YNG NGWAITH/IN WORK

NOTE: The Welsh covered here is what we would call “Colloquial Welsh”, i.e the Welsh that real people speak on the streets. If you have studied any Welsh previously, you may notice some subtle differences in both the spoken and written form – this is totally normal and don’t worry about it. If you’ve learnt “Rydw i” instead of “Dw i”, don’t worry! If you’ve learnt “Roedd” instead of “Oedd”, don’t worry!

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One of the best places to learn Welsh is at work. Whether you work in a shop, an office or a field. There really is no substitute for having an environment where you are able to speak Welsh 9-5 five days a week!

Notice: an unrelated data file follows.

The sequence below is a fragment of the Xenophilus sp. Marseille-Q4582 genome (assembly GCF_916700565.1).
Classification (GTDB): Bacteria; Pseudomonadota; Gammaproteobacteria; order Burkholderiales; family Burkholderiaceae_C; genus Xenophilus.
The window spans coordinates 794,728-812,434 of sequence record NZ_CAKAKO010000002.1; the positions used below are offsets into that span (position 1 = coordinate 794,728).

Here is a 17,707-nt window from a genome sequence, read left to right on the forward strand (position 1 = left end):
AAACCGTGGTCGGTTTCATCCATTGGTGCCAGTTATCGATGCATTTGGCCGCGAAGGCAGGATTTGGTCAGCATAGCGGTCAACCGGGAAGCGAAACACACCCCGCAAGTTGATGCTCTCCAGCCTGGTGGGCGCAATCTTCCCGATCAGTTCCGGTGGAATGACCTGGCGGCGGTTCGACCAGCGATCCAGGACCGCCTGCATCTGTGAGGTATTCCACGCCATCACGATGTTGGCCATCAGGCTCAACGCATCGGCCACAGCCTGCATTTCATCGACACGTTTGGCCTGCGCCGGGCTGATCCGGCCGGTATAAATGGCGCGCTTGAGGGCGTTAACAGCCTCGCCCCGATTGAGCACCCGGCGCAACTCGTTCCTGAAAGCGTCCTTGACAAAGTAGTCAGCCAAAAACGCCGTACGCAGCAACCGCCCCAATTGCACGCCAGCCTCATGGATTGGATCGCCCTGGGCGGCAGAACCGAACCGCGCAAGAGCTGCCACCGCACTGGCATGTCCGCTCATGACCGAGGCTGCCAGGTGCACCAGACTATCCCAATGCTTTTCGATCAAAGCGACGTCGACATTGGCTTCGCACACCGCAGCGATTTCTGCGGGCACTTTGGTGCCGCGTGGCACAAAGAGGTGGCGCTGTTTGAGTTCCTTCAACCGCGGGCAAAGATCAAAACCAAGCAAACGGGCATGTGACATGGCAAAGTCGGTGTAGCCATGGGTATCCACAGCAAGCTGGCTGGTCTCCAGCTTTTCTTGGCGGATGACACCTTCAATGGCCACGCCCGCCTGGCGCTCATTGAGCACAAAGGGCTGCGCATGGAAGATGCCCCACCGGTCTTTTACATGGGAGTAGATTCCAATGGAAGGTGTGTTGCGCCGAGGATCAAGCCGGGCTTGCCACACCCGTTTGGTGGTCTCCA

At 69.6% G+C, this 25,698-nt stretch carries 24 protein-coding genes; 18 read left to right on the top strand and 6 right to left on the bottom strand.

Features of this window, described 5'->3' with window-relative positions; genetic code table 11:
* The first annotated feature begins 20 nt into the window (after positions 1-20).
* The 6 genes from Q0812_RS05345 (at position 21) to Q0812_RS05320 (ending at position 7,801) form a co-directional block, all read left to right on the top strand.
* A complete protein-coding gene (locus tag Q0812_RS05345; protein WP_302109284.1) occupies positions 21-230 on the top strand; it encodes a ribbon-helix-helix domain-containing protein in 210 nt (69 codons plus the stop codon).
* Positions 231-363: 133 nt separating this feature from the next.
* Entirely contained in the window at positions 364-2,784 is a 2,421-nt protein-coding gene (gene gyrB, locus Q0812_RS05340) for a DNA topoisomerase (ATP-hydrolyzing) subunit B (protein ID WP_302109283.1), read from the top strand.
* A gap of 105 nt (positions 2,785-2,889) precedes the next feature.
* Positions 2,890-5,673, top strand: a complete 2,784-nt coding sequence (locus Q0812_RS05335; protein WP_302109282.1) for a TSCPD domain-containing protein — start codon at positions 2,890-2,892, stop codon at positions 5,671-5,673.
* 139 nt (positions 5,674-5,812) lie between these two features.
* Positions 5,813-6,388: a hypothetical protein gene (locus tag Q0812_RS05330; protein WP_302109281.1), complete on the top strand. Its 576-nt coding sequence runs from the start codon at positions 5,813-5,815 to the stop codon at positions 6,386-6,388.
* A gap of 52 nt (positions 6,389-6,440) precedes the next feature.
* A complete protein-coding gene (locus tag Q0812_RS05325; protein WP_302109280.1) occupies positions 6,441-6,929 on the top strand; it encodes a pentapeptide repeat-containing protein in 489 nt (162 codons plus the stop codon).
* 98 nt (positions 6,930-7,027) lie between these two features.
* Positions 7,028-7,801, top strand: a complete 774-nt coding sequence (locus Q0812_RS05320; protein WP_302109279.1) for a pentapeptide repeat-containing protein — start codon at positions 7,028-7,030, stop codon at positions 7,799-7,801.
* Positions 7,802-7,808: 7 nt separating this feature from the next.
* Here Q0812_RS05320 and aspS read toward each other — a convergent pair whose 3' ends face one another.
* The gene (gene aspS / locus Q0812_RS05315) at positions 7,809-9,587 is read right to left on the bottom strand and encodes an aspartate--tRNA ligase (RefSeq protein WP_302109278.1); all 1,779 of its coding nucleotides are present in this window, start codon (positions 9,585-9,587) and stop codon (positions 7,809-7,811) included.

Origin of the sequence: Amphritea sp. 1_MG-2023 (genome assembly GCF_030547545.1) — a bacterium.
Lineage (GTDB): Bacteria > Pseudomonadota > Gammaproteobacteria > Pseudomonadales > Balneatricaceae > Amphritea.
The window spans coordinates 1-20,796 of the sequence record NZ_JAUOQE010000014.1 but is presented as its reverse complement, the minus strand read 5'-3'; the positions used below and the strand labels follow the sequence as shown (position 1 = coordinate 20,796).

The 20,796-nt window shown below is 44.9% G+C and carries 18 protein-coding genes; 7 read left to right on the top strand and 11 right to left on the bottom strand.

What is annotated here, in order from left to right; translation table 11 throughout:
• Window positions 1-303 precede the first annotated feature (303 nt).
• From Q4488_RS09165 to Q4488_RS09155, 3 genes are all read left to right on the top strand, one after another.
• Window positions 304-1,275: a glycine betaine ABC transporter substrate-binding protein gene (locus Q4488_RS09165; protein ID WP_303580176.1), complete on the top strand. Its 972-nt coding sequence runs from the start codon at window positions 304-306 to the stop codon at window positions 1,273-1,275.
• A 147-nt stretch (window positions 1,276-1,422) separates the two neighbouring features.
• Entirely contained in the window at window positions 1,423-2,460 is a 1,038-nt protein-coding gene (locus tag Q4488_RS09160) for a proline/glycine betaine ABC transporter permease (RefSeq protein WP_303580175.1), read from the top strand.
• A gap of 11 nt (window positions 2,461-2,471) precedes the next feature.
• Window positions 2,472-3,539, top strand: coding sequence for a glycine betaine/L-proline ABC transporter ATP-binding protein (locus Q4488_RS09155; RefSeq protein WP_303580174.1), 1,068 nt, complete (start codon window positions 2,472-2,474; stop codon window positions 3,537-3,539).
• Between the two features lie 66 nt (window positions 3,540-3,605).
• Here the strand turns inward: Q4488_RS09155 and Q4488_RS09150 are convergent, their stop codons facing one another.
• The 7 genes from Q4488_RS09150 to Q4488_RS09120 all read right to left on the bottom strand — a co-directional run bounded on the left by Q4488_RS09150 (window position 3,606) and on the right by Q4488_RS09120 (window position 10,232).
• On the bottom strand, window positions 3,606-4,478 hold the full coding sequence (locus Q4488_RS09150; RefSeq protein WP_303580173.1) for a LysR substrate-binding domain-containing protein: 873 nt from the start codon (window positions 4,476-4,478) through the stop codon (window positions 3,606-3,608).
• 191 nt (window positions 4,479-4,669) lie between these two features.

If you have to learn Welsh for your work there are multiple ways to learn the language. Your employer may have plans to send you on a course, or they may have asked you to learn the language in your own time. Visit our “Learn Welsh/Dysgu Cymraeg” page for some ideas about how to learn Welsh.

For a taster, give the video above a try.

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